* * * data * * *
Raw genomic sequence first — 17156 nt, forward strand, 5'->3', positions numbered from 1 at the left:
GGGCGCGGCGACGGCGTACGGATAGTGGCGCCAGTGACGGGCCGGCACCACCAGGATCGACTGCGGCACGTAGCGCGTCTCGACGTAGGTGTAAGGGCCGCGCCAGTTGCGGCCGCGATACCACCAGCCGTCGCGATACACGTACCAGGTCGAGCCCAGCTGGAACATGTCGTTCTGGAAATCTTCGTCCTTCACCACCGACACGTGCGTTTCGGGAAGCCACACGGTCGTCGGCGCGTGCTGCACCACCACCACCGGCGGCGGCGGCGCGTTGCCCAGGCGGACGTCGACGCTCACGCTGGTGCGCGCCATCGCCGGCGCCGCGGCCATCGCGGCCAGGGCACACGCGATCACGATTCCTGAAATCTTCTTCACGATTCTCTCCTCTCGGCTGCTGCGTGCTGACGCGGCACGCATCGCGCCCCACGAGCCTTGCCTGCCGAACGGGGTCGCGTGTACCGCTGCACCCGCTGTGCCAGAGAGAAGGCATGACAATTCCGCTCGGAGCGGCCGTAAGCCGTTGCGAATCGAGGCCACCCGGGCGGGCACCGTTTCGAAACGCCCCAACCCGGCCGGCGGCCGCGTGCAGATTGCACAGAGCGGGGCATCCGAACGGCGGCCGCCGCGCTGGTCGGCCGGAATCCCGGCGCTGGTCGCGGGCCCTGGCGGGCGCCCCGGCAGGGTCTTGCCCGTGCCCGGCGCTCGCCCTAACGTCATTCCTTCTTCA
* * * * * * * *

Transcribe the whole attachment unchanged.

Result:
Raw genomic sequence first — 17156 nt, forward strand, 5'->3', positions numbered from 1 at the left:
GGGCGCGGCGACGGCGTACGGATAGTGGCGCCAGTGACGGGCCGGCACCACCAGGATCGACTGCGGCACGTAGCGCGTCTCGACGTAGGTGTAAGGGCCGCGCCAGTTGCGGCCGCGATACCACCAGCCGTCGCGATACACGTACCAGGTCGAGCCCAGCTGGAACATGTCGTTCTGGAAATCTTCGTCCTTCACCACCGACACGTGCGTTTCGGGAAGCCACACGGTCGTCGGCGCGTGCTGCACCACCACCACCGGCGGCGGCGGCGCGTTGCCCAGGCGGACGTCGACGCTCACGCTGGTGCGCGCCATCGCCGGCGCCGCGGCCATCGCGGCCAGGGCACACGCGATCACGATTCCTGAAATCTTCTTCACGATTCTCTCCTCTCGGCTGCTGCGTGCTGACGCGGCACGCATCGCGCCCCACGAGCCTTGCCTGCCGAACGGGGTCGCGTGTACCGCTGCACCCGCTGTGCCAGAGAGAAGGCATGACAATTCCGCTCGGAGCGGCCGTAAGCCGTTGCGAATCGAGGCCACCCGGGCGGGCACCGTTTCGAAACGCCCCAACCCGGCCGGCGGCCGCGTGCAGATTGCACAGAGCGGGGCATCCGAACGGCGGCCGCCGCGCTGGTCGGCCGGAATCCCGGCGCTGGTCGCGGGCCCTGGCGGGCGCCCCGGCAGGGTCTTGCCCGTGCCCGGCGCTCGCCCTAACGTCATTCCTTCTTCA